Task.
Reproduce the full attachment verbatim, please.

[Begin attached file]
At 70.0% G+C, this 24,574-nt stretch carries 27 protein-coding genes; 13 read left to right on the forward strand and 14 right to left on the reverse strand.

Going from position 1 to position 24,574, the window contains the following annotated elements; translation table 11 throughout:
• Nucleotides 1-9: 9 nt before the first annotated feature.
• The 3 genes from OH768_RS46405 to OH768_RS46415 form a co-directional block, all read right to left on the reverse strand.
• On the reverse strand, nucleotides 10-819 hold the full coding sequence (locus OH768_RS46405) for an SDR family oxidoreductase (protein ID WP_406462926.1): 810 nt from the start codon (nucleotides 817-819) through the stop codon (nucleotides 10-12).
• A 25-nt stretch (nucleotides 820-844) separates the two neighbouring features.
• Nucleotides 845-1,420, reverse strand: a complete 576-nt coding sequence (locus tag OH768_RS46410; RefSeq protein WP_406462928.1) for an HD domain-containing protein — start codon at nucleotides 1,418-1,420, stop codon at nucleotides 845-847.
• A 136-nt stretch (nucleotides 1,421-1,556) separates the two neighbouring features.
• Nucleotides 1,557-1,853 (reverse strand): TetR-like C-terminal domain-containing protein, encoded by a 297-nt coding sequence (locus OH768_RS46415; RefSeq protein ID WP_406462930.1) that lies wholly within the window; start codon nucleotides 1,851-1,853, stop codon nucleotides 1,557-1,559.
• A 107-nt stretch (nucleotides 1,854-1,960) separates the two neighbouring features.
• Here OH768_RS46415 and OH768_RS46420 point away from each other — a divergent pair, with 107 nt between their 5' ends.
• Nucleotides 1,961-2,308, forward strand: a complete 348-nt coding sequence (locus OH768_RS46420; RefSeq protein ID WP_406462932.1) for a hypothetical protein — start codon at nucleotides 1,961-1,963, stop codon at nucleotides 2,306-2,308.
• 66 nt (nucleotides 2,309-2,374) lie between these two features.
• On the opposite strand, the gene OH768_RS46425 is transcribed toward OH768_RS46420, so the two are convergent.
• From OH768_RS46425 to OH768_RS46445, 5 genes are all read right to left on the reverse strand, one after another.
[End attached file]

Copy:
At 70.0% G+C, this 24,574-nt stretch carries 27 protein-coding genes; 13 read left to right on the forward strand and 14 right to left on the reverse strand.

Going from position 1 to position 24,574, the window contains the following annotated elements; translation table 11 throughout:
• Nucleotides 1-9: 9 nt before the first annotated feature.
• The 3 genes from OH768_RS46405 to OH768_RS46415 form a co-directional block, all read right to left on the reverse strand.
• On the reverse strand, nucleotides 10-819 hold the full coding sequence (locus OH768_RS46405) for an SDR family oxidoreductase (protein ID WP_406462926.1): 810 nt from the start codon (nucleotides 817-819) through the stop codon (nucleotides 10-12).
• A 25-nt stretch (nucleotides 820-844) separates the two neighbouring features.
• Nucleotides 845-1,420, reverse strand: a complete 576-nt coding sequence (locus tag OH768_RS46410; RefSeq protein WP_406462928.1) for an HD domain-containing protein — start codon at nucleotides 1,418-1,420, stop codon at nucleotides 845-847.
• A 136-nt stretch (nucleotides 1,421-1,556) separates the two neighbouring features.
• Nucleotides 1,557-1,853 (reverse strand): TetR-like C-terminal domain-containing protein, encoded by a 297-nt coding sequence (locus OH768_RS46415; RefSeq protein ID WP_406462930.1) that lies wholly within the window; start codon nucleotides 1,851-1,853, stop codon nucleotides 1,557-1,559.
• A 107-nt stretch (nucleotides 1,854-1,960) separates the two neighbouring features.
• Here OH768_RS46415 and OH768_RS46420 point away from each other — a divergent pair, with 107 nt between their 5' ends.
• Nucleotides 1,961-2,308, forward strand: a complete 348-nt coding sequence (locus OH768_RS46420; RefSeq protein ID WP_406462932.1) for a hypothetical protein — start codon at nucleotides 1,961-1,963, stop codon at nucleotides 2,306-2,308.
• 66 nt (nucleotides 2,309-2,374) lie between these two features.
• On the opposite strand, the gene OH768_RS46425 is transcribed toward OH768_RS46420, so the two are convergent.
• From OH768_RS46425 to OH768_RS46445, 5 genes are all read right to left on the reverse strand, one after another.